For my next post I was planning to write the second installment of my series on vaccinations, itself a very controversial subject these days. As we shall see, it is closely related to the homeopathy debate (or lack of it!). I had originally intended to steer clear of homeopathy because I have a limited amount of time for writing and there are other things I want to write about. I was hoping that with time people would just get bored of it and move on to something else. However, instead of fading away this issue has been building momentum and a couple of recent attacks that are relatively close to home grabbed my attention. Firstly, a group of scientists have attacked University of Toronto for proposing some good research on homeopathy. The chief researcher of the study, which is intended to examine homeopathy as a treatment for children with Attention Deficit Hyperactivity Disorder, is Heather Boon of the Department of Pharmacy. In proposing this study her credibility has also come under attack. I met Heather a few times quite awhile ago. I don't know her very well, but I am familiar with some of her work. She is someone who seems to me to be very committed to doing quality research on complementary and alternative medicine (CAM). The essence of the attack on Heather and U of T is that, although the proposed study is well-designed, since we already know that homeopathy doesn't work conducting this study is a waste of time and money.
That happened a few weeks ago. More recently the government of Ontario has come under attack for regulating homeopaths in this province. This has been in process since 2007 when the Homeopathy Act was tabled and finally came to completion a couple of weeks ago when the Act was passed. The provincial government is being condemned for legitimizing homeopathy.
Samuel Hahnemann, the founder of homeopathy.
This story begins at the end of the 18th century when purging, bleeding, high doses of mercury and poor hygiene were typical of the practices of mainstream medicine. At that time there was already a growing divide between the practices of orthodox medicine and more natural healing traditions, although there was a lot of grey in between. Enter Samuel Hahnemann. He was a medical doctor that wasn't happy with the practices of his time. He saw them as counter to the traditional healing principles that date back to Hippocrates and beyond. I'm not going to get into a detailed discussion of the principles of homeopathy because that would require a book, but what's important is that by the end of the 19th century the homeopaths were better organized and had better standards and hospitals throughout Europe and North America than their mainstream counterparts. As a result, they were perceived as a major threat by allopathic medical practitioners who used financial and political influence to gradually discredit or absorb most of the homeopaths. This was easier to do by the early 20th century because mainstream medical science was starting to mature and the public no longer perceived going to a doctor as such a scary prospect.
The influence of homeopathy may have been reduced but it never went away. In some parts of the world, such as India, it continued to flourish. Fast forward to the 1960s and we have the beginning of a renaissance of natural healing traditions that continues to this day. During this time homeopathy has prospered along with herbalism and many other natural healing modalities, and natural health products have become big business.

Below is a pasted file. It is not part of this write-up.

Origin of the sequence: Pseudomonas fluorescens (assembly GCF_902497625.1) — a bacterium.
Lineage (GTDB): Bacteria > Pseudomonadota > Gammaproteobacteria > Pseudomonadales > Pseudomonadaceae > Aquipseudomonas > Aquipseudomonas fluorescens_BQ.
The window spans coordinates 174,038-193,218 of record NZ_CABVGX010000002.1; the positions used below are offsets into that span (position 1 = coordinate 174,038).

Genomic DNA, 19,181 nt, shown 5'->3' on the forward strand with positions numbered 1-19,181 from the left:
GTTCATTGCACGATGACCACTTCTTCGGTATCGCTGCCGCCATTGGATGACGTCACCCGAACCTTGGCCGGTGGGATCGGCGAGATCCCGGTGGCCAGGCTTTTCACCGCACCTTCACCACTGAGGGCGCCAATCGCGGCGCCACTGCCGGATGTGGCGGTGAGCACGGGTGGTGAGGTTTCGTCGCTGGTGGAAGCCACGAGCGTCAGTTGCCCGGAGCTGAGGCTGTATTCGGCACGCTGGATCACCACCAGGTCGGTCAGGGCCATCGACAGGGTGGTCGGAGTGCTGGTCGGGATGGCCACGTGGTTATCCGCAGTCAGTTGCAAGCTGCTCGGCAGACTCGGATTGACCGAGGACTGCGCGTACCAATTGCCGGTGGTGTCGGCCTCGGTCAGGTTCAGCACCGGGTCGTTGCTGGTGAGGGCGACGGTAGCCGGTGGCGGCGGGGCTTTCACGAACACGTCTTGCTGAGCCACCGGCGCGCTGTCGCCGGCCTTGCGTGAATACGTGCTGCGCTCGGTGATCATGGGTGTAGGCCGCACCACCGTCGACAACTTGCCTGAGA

The growing popularity of natural healing has not been universally appreciated, as is always the case when money, influence and a clash of paradigms occurs. The four major antagonistic sectors are the pharmaceutical industry, medical doctors, pharmacists, medical researchers, and the associations that represent them. Although the growth of the natural health product industry has to some extent been at the expense of the profits of the pharmaceutical industry, the latter has chosen to adapt by diversifying. That primarily translates into buying up successful natural health products manufacturers.
Of course, not everyone who is a member of one of these groups is antagonistic to CAM. But many of them are. In spite of this, medical doctors and pharmacists are mostly too busy to care and pharmacists are happy to reap the profits of natural health product sales whether or not they believe in them. There are, however, a minority of extremists among the doctors and pharmacists who are very antagonistic to CAM.
The recent wave of attacks has to a significant extent been championed by medical researchers, supported by the professional skeptics who are always out their proselytizing. Although there is a definite clash of paradigms at the root of this, a big part of it is about money. In response to its growing popularity, many governments and universities have chosen to devote a small proportion of their research dollars to investigating CAM. For the most part this is a good thing because CAM research in the West is lagging way behind the research that is being done in Eastern countries such as China and India where traditional healing systems have continued to be appreciated.
The result of these changes is that it is now slightly more difficult for researchers who are doing mainstream medical research, many of whom are antagonistic to CAM, to get funding. As they see it, all of the research money rightfully belongs to them and it is being wasted funding research on what they see as pseudoscientific or completely unscientific healing modalities.